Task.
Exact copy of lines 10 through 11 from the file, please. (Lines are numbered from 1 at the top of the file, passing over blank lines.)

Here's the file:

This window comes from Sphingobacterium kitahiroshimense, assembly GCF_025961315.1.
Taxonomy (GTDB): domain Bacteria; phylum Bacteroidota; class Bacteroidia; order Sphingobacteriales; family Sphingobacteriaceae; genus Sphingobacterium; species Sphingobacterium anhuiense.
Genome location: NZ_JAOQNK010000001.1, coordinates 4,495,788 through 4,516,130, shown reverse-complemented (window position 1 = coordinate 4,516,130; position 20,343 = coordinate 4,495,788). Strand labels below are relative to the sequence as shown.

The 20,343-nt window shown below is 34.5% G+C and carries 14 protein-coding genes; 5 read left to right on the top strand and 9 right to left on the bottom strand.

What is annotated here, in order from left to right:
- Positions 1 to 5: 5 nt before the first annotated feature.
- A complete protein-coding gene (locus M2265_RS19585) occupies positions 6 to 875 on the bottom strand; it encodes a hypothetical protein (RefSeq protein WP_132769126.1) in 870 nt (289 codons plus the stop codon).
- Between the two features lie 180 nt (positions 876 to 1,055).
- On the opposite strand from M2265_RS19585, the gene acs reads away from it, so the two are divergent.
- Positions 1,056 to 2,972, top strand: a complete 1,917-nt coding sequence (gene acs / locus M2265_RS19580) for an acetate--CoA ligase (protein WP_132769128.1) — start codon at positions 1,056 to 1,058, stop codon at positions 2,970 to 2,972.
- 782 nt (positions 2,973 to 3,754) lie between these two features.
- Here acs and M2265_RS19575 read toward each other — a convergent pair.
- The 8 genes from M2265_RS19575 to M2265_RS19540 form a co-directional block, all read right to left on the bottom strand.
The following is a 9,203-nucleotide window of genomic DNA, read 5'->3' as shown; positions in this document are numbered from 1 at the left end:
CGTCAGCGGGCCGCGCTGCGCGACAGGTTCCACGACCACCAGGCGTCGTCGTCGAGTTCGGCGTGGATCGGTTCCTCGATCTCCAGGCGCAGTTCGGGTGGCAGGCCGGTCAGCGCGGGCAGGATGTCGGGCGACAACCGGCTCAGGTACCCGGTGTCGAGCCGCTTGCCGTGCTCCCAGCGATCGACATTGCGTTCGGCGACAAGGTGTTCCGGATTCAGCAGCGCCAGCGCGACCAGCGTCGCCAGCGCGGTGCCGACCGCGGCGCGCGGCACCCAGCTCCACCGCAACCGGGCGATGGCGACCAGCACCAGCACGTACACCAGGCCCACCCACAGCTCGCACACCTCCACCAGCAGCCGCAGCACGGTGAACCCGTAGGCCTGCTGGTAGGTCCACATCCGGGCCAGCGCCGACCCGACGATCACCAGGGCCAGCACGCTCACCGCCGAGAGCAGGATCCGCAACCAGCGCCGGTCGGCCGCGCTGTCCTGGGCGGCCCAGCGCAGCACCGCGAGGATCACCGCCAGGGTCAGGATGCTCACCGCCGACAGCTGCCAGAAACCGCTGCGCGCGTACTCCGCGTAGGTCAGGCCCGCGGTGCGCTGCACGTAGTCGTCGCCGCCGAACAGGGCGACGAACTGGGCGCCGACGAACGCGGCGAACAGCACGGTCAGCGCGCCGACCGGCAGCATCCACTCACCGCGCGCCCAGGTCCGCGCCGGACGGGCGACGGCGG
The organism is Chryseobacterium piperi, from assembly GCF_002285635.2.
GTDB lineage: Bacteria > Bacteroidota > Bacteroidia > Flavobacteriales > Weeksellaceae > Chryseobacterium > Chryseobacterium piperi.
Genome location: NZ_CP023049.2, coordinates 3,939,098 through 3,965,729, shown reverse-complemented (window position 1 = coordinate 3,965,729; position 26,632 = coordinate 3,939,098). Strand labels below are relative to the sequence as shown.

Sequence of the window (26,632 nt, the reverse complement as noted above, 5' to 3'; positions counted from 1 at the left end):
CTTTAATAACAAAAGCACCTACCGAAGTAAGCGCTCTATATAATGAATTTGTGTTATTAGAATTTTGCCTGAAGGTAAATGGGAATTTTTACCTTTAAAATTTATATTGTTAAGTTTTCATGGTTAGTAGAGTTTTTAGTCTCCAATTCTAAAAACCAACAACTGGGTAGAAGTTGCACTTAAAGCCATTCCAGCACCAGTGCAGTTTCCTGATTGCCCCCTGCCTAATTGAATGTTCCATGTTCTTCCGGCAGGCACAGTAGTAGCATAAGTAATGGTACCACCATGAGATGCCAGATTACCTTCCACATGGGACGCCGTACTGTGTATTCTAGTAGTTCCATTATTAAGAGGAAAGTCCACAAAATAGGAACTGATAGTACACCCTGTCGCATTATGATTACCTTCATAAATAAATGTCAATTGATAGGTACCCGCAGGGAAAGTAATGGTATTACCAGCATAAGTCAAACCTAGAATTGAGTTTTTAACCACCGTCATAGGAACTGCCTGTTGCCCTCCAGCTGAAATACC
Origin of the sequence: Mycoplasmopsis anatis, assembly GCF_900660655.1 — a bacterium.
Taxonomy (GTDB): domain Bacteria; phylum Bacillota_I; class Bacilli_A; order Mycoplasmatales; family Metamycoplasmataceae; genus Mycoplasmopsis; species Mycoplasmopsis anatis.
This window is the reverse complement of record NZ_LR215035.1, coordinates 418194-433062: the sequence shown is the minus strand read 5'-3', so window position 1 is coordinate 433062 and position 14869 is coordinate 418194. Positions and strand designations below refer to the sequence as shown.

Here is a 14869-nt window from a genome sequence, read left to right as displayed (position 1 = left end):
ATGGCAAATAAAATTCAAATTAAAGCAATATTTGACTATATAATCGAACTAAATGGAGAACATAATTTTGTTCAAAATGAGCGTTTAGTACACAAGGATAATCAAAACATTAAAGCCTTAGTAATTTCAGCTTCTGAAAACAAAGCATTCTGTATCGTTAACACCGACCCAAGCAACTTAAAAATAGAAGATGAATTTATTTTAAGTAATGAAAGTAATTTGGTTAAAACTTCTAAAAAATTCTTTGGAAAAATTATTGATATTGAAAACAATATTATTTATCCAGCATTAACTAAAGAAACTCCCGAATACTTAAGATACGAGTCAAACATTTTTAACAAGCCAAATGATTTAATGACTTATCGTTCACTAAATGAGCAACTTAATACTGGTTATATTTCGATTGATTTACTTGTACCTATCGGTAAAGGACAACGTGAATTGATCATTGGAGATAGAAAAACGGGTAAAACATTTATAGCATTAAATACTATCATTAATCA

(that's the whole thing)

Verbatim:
- Positions 1,056 to 2,972, top strand: a complete 1,917-nt coding sequence (gene acs / locus M2265_RS19580) for an acetate--CoA ligase (protein WP_132769128.1) — start codon at positions 1,056 to 1,058, stop codon at positions 2,970 to 2,972.
- 782 nt (positions 2,973 to 3,754) lie between these two features.